Kavalan is the first and only single malt whisky from the Asian island of Taiwan. It is produced by the King Car Corporation, which was set up in 1979 and is now Taiwan's biggest food and beverage manufacturer. The whisky distillery was built in 2005/06 and is one of the most technically advanced in the world. It is located in Yuanshan, which lies in the north of the island and is to the south of the major cities of Taipei and Keelung, close to the Pacific coast. It has copper stills that were constructed in Scotland and the distillery has an annual capacity of approximately six million bottles. The name of Kavalan is taken from a group of indigenous people who once lived in the Yi-Lan County where the distillery is located.
The Kavalan whiskies have been created, selected and blended by Ian Chang under the guidance of the legendary Dr. Jim Swan, who is a worldwide authority in the field of alcoholic beverages. Dr. Swan has consulted with distilleries, breweries and wineries around the world, including Penderyn in Wales. The first single malt was released at the end of 2008. This was joined in 2009 by one matured in ex-Port wine casks and two cask strength, single cask releases named Solist – one from ex-bourbon casks and one from sherry casks. The range is currently only sold in Taiwan and in a selection of cities in China, plus various airport locations in south east Asia. This Vinho is the third release in the Solist series and has been matured in ex-wine casks. Kavalan's whiskies are starting to win much acclaim and silverware around the world.
The bottling strength is a hefty 58.2% ABV and there are a very limited number of bottles. We were delighted to receive a sample of Vinho recently (our sample is at 59.1% ABV) from Ian Chang and have spoken with him about the bottling. He explains,
"The Vinho is fully matured in used American oak wine barrels that have been toasted and re-charred manually. The American oak that has been seasoned in the open air for at least 24 months. The oak is slow grown that results in a greater release of flavours into the whisky. This reduces the astringent effect of tannins and releases more vanilla spiciness and hints of herbs. The result is softness and added complexity. The casks have deliberately been used to mature both red and white wines and after their use for wine maturation the casks are carefully shaved inside then gently toasted over an oak chip fire for a strictly controlled period of time and temperature. This converts wine residues into a complex mixture of fruit flavours. Then the casks are charred for a short period of time to release lashings of flavours such as vanilla and caramelised sugars. The result is a more complex whisky than is possible than with whisky casks alone!"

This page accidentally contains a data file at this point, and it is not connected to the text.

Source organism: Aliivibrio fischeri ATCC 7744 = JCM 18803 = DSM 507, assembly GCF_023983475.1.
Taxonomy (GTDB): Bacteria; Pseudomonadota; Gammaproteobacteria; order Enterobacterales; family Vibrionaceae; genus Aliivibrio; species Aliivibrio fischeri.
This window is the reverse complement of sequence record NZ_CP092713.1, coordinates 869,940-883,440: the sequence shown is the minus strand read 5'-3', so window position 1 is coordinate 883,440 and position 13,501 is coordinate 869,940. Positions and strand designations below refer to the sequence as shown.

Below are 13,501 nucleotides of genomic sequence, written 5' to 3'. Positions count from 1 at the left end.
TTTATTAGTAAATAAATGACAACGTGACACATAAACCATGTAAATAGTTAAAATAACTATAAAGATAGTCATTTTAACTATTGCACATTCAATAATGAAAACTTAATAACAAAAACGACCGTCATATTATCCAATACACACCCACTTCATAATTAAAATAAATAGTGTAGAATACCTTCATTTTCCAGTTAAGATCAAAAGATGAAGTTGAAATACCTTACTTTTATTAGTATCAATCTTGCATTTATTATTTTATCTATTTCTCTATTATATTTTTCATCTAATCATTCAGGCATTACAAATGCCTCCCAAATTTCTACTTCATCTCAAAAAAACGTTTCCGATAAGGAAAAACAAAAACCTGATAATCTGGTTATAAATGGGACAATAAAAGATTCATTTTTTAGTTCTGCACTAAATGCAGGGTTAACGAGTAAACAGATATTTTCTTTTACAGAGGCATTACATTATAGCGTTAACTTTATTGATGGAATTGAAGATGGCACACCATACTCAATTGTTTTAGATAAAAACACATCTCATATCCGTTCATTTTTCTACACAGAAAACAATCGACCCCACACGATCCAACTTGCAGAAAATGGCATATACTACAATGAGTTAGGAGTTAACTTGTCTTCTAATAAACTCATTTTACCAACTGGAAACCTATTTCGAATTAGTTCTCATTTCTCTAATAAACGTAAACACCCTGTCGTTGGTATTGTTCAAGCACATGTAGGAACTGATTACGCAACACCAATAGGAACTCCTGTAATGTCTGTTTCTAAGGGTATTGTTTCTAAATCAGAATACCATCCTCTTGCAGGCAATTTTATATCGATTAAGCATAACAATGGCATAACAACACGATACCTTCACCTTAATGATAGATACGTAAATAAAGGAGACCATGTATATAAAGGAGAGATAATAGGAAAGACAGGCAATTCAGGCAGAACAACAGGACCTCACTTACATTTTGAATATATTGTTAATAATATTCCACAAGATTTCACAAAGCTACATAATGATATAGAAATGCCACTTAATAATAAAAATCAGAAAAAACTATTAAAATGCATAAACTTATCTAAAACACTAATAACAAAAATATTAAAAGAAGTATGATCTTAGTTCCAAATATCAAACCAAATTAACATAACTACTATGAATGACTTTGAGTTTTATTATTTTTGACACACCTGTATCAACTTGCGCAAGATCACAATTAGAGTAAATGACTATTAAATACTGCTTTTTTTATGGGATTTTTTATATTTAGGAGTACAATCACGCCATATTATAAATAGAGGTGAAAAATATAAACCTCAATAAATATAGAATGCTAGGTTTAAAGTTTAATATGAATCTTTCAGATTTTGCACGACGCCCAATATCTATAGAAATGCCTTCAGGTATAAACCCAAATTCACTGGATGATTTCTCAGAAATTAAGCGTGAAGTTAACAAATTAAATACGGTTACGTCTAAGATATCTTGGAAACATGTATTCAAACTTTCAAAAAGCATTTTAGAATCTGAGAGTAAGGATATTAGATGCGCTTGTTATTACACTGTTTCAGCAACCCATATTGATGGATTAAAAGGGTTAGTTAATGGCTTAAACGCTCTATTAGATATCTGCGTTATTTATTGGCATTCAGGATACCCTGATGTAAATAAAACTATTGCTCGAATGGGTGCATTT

Our tasting notes
The colour of this Vinho is a dark reddish, almost chestnut brown. The nose is rich and intense with a battle taking place between the sweet and spicy aromas. There is a complex mix of aromas here - sweeter ones include dark dried fruits (think of raisins, prunes and figs), vanilla, demerara sugar and orange marmalade. These are counteracted by spicy/dry notes of cinnamon, tamarind, oak, sandalwood and herbal bitters (imagine cassia bark). Prominent notes of burnt caramel and green apple add to the complexity with time.
Wow - on the palate, this kicks you with initial hot, spicy alcohol (remember it is 59% ABV!) but this passes to reveal a rich, sweet and almost syrupy feeling whisky in your mouth. First are the sweeter elements - heavy caramel, the orange marmalade again, dark chocolate, treacle/molasses and fruity wine gums. The flavour profile is unusual but very good, with further notes coming through to give great depth - spiced orange, malty cereals, coffee grounds and some bitter, spicy, woody oak, cinnamon and cloves. The alcoholic strength asks you to add water and with a few drops the spices soften and there is much less initial heat. The orange and caramel notes are exaggerated well. The finish is very long and intense, being led by burnt sugar and heavy cereal characteristics. Through comes some peppery spice but overall, the finish is warm and sweet.
What's the verdict?
This is a dark, intense and complex whisky that makes you realise just why Kavalan are starting to win some serious awards for their whiskies and for their innovative use of casks. It may be a little 'over the top' and too intense for some, but should be tried all the same. The Vinho is reminiscent of a Cognac or Armagnac and would be very good as a warming after dinner dram - it is very enjoyable on its own or with a dash of water, but would be an excellent accompaniment with a decent cigar.